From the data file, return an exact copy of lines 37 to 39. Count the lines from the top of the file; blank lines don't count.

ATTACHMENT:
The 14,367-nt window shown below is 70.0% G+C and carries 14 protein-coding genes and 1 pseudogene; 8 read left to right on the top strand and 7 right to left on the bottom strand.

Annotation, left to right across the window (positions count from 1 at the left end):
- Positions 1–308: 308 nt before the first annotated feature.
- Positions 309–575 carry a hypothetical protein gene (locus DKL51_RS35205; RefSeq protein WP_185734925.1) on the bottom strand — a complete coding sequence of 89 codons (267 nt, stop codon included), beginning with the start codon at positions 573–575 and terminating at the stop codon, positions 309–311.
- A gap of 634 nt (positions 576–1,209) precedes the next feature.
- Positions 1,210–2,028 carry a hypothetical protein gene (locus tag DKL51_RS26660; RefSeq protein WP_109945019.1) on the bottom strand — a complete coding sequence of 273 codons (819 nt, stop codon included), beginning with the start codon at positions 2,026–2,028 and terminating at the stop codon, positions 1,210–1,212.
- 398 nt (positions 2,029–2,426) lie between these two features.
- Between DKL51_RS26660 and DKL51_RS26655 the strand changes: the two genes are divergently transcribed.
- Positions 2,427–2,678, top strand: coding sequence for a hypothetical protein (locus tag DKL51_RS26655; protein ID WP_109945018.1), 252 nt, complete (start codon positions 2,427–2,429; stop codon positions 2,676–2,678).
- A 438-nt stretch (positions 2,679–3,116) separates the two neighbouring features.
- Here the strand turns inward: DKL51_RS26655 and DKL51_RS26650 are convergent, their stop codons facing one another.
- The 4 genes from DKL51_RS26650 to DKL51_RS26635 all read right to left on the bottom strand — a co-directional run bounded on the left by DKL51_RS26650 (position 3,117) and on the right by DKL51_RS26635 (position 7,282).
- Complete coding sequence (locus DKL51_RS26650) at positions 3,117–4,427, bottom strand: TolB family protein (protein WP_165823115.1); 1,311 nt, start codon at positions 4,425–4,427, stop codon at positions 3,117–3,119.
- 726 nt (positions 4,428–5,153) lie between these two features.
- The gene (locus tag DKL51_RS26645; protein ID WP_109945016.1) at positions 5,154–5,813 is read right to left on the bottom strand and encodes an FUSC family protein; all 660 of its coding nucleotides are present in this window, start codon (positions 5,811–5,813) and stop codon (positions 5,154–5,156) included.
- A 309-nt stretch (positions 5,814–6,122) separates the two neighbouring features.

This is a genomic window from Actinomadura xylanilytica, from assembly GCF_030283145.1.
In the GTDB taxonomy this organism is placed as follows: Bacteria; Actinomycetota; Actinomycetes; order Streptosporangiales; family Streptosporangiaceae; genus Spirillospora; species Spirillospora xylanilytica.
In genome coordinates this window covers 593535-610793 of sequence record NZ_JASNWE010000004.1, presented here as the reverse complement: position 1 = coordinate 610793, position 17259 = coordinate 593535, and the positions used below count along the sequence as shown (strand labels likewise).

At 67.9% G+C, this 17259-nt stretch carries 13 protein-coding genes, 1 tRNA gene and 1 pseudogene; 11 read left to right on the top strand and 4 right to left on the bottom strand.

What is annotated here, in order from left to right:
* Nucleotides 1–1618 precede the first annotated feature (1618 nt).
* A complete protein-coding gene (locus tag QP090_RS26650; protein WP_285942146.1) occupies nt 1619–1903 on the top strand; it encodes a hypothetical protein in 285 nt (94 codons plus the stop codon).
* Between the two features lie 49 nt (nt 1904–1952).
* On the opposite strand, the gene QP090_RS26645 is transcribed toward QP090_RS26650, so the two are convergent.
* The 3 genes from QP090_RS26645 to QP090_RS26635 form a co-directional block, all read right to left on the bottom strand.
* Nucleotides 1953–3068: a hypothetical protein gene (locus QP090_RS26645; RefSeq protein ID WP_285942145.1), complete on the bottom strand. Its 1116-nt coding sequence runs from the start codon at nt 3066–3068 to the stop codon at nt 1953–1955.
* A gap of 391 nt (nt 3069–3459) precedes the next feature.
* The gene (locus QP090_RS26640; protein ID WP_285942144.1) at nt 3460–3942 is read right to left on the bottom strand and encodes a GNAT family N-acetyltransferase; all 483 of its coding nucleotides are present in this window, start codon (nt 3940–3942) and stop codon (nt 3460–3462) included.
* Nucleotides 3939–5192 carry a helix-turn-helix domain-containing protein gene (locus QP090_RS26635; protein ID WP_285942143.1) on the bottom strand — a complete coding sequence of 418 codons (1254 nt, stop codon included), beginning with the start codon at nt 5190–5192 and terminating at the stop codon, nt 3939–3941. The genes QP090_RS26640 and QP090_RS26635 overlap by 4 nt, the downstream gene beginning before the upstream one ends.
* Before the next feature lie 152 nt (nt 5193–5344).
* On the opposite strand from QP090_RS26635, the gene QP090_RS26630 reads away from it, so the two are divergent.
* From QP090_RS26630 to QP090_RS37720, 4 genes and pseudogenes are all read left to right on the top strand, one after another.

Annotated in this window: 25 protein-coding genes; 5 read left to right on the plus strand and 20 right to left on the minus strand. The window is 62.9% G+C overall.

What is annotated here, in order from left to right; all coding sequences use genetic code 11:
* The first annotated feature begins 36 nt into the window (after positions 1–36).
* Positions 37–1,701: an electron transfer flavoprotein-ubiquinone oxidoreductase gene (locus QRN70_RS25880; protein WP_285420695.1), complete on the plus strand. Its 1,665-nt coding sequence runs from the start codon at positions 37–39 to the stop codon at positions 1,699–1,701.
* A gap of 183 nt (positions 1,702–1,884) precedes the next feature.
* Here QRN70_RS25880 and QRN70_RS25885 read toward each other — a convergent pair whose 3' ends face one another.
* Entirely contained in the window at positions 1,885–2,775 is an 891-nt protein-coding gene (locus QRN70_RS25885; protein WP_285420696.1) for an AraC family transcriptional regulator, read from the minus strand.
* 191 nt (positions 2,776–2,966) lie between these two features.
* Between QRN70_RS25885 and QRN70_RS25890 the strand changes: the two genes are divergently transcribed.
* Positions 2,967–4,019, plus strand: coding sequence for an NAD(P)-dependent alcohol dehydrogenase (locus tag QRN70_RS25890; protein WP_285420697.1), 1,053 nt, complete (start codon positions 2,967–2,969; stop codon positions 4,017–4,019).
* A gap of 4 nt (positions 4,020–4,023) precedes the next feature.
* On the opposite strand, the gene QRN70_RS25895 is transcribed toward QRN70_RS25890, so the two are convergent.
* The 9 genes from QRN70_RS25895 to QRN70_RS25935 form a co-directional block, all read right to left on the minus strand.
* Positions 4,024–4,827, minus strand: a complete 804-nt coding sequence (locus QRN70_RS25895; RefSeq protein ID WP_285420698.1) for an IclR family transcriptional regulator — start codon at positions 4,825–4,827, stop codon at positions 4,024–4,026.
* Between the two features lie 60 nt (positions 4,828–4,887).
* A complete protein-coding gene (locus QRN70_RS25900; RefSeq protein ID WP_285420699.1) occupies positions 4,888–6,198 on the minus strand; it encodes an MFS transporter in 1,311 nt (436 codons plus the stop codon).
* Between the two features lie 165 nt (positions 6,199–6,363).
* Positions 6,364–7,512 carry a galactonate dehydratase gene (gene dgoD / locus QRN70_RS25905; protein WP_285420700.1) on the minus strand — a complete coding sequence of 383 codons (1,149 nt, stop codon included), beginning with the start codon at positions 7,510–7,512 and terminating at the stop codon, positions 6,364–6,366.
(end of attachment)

* Positions 37–1,701: an electron transfer flavoprotein-ubiquinone oxidoreductase gene (locus QRN70_RS25880; protein WP_285420695.1), complete on the plus strand. Its 1,665-nt coding sequence runs from the start codon at positions 37–39 to the stop codon at positions 1,699–1,701.
* A gap of 183 nt (positions 1,702–1,884) precedes the next feature.
* Here QRN70_RS25880 and QRN70_RS25885 read toward each other — a convergent pair whose 3' ends face one another.